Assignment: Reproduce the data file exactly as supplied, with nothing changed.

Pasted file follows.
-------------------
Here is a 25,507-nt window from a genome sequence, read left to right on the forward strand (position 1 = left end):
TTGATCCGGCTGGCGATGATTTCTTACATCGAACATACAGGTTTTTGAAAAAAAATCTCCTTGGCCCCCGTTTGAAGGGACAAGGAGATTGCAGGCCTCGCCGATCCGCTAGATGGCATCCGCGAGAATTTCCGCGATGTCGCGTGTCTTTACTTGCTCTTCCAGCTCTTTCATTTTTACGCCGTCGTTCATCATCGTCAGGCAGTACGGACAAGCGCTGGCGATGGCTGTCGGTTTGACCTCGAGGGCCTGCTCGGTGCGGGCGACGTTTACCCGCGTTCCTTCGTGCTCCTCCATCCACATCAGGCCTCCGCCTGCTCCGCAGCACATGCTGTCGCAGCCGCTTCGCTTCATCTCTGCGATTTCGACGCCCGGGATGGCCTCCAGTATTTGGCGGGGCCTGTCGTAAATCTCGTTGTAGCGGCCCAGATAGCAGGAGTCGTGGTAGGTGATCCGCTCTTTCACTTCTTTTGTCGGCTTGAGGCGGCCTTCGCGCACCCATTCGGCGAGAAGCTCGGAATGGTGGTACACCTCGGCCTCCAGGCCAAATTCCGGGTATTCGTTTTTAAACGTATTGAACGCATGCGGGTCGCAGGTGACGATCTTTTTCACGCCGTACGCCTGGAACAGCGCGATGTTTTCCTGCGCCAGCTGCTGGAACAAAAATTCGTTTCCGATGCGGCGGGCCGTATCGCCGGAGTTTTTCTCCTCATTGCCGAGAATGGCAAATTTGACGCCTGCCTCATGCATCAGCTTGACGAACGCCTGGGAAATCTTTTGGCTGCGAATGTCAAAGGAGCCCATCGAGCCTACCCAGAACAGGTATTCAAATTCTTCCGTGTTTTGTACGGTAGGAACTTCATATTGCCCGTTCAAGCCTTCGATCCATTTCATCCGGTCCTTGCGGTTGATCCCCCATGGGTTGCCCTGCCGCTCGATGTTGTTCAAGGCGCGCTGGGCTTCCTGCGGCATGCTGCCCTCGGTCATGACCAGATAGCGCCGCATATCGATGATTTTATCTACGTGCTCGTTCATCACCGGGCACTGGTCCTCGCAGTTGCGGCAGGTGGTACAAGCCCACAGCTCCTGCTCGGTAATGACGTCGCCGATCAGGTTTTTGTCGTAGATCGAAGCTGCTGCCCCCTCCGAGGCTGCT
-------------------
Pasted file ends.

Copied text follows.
Here is a 25,507-nt window from a genome sequence, read left to right on the forward strand (position 1 = left end):
TTGATCCGGCTGGCGATGATTTCTTACATCGAACATACAGGTTTTTGAAAAAAAATCTCCTTGGCCCCCGTTTGAAGGGACAAGGAGATTGCAGGCCTCGCCGATCCGCTAGATGGCATCCGCGAGAATTTCCGCGATGTCGCGTGTCTTTACTTGCTCTTCCAGCTCTTTCATTTTTACGCCGTCGTTCATCATCGTCAGGCAGTACGGACAAGCGCTGGCGATGGCTGTCGGTTTGACCTCGAGGGCCTGCTCGGTGCGGGCGACGTTTACCCGCGTTCCTTCGTGCTCCTCCATCCACATCAGGCCTCCGCCTGCTCCGCAGCACATGCTGTCGCAGCCGCTTCGCTTCATCTCTGCGATTTCGACGCCCGGGATGGCCTCCAGTATTTGGCGGGGCCTGTCGTAAATCTCGTTGTAGCGGCCCAGATAGCAGGAGTCGTGGTAGGTGATCCGCTCTTTCACTTCTTTTGTCGGCTTGAGGCGGCCTTCGCGCACCCATTCGGCGAGAAGCTCGGAATGGTGGTACACCTCGGCCTCCAGGCCAAATTCCGGGTATTCGTTTTTAAACGTATTGAACGCATGCGGGTCGCAGGTGACGATCTTTTTCACGCCGTACGCCTGGAACAGCGCGATGTTTTCCTGCGCCAGCTGCTGGAACAAAAATTCGTTTCCGATGCGGCGGGCCGTATCGCCGGAGTTTTTCTCCTCATTGCCGAGAATGGCAAATTTGACGCCTGCCTCATGCATCAGCTTGACGAACGCCTGGGAAATCTTTTGGCTGCGAATGTCAAAGGAGCCCATCGAGCCTACCCAGAACAGGTATTCAAATTCTTCCGTGTTTTGTACGGTAGGAACTTCATATTGCCCGTTCAAGCCTTCGATCCATTTCATCCGGTCCTTGCGGTTGATCCCCCATGGGTTGCCCTGCCGCTCGATGTTGTTCAAGGCGCGCTGGGCTTCCTGCGGCATGCTGCCCTCGGTCATGACCAGATAGCGCCGCATATCGATGATTTTATCTACGTGCTCGTTCATCACCGGGCACTGGTCCTCGCAGTTGCGGCAGGTGGTACAAGCCCACAGCTCCTGCTCGGTAATGACGTCGCCGATCAGGTTTTTGTCGTAGATCGAAGCTGCTGCCCCCTCCGAGGCTGCT